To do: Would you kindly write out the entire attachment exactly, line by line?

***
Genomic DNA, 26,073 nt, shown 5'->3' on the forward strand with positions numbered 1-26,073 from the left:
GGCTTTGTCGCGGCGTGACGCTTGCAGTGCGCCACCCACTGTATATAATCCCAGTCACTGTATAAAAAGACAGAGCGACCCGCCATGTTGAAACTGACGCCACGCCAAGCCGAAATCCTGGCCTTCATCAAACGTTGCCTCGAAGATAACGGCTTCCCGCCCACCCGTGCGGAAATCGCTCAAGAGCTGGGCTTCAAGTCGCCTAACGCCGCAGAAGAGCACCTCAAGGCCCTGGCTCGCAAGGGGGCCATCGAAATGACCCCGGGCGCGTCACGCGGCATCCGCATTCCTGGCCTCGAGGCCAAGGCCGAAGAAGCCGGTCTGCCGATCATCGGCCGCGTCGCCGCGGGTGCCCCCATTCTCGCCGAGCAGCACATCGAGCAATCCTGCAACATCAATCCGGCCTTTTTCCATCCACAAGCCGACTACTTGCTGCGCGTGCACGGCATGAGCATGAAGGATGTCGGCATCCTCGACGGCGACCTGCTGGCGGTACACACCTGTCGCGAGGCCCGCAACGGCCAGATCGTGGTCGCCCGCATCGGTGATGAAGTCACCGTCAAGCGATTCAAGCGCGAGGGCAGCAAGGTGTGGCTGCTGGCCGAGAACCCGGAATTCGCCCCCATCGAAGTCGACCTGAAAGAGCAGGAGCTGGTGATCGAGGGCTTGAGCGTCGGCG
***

Genomic DNA, 26,073 nt, shown 5'->3' on the forward strand with positions numbered 1-26,073 from the left:
GGCTTTGTCGCGGCGTGACGCTTGCAGTGCGCCACCCACTGTATATAATCCCAGTCACTGTATAAAAAGACAGAGCGACCCGCCATGTTGAAACTGACGCCACGCCAAGCCGAAATCCTGGCCTTCATCAAACGTTGCCTCGAAGATAACGGCTTCCCGCCCACCCGTGCGGAAATCGCTCAAGAGCTGGGCTTCAAGTCGCCTAACGCCGCAGAAGAGCACCTCAAGGCCCTGGCTCGCAAGGGGGCCATCGAAATGACCCCGGGCGCGTCACGCGGCATCCGCATTCCTGGCCTCGAGGCCAAGGCCGAAGAAGCCGGTCTGCCGATCATCGGCCGCGTCGCCGCGGGTGCCCCCATTCTCGCCGAGCAGCACATCGAGCAATCCTGCAACATCAATCCGGCCTTTTTCCATCCACAAGCCGACTACTTGCTGCGCGTGCACGGCATGAGCATGAAGGATGTCGGCATCCTCGACGGCGACCTGCTGGCGGTACACACCTGTCGCGAGGCCCGCAACGGCCAGATCGTGGTCGCCCGCATCGGTGATGAAGTCACCGTCAAGCGATTCAAGCGCGAGGGCAGCAAGGTGTGGCTGCTGGCCGAGAACCCGGAATTCGCCCCCATCGAAGTCGACCTGAAAGAGCAGGAGCTGGTGATCGAGGGCTTGAGCGTCGGCG